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The Road That Gives Electric Vehicles A Charge

A city in South Korea flipped the switch on a road this week that will provide an electric charge to commuter buses on an inner-city route, officials say. The wireless power will be used to run two buses on round-trip routes of 24 kilometers (nearly 15 miles).

The charging road would allow electric vehicles to have much smaller batteries, according to researchers, and to be recharged whether they're parked or on the move.

The OLEV (Online Electric Vehicle) buses in the pilot program in the southern city of Gumi use batteries that are about one-third the size of a standard electric car battery. The city reportedly plans to add 10 more of the buses in the next two years.

According to a news release, the new power system includes a "smart function" that determines when an OLEV vehicle is on the road. That keeps the network from wasting power — and from bathing passengers in non-OLEV cars with an electromagnetic field.

To install the system, cables and power strips are added to 5 percent to 15 percent of the overall road's length, according to its inventors at the Korea Advanced Institute of Science and Technology.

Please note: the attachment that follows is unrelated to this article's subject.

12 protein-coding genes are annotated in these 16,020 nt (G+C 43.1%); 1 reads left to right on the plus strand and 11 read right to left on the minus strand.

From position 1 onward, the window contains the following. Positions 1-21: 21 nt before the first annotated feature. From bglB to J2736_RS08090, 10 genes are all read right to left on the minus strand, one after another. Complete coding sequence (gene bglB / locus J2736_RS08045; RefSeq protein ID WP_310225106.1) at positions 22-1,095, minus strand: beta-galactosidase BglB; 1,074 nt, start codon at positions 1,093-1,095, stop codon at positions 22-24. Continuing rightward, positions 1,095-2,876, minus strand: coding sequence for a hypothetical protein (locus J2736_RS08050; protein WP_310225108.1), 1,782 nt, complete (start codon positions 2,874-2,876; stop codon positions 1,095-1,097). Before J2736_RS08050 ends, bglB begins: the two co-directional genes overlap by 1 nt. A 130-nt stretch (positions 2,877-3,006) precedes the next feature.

The OLEV system gained notoriety in 2010; in the following year, the Massachusetts Port Authority reportedly reached a deal to license the technology for use at Boston's Logan International Airport.

A plan to bring several of the buses to McAllen, Texas, was put on hold last fall due to financing issues, as The Monitor reported. A Boston-based company called OLEV Technologies says it is working to put the systems to wider use.

The charge transfers as long as a vehicle's undercarriage stays within 17 centimeters (about six and a half inches) from the road surface. The Korean institute explains more about how it all works:

"OLEV receives power wirelessly through the application of the "Shaped Magnetic Field in Resonance (SMFIR)" technology. ... Power comes from the electrical cables buried under the surface of the road, creating magnetic fields. There is a receiving device installed on the underbody of the OLEV that converts these fields into electricity."

The technology has been used before in South Korea, the institute says — in OLEV trains at a Seoul amusement park and in shuttle buses on the university's campus.

"It's quite remarkable that we succeeded with the OLEV project so that buses are offering public transportation services to passengers," KAIST's Dong-Ho Cho said in the news release. "This is certainly a turning point for OLEV to become more commercialized and widely accepted for mass transportation in our daily living."

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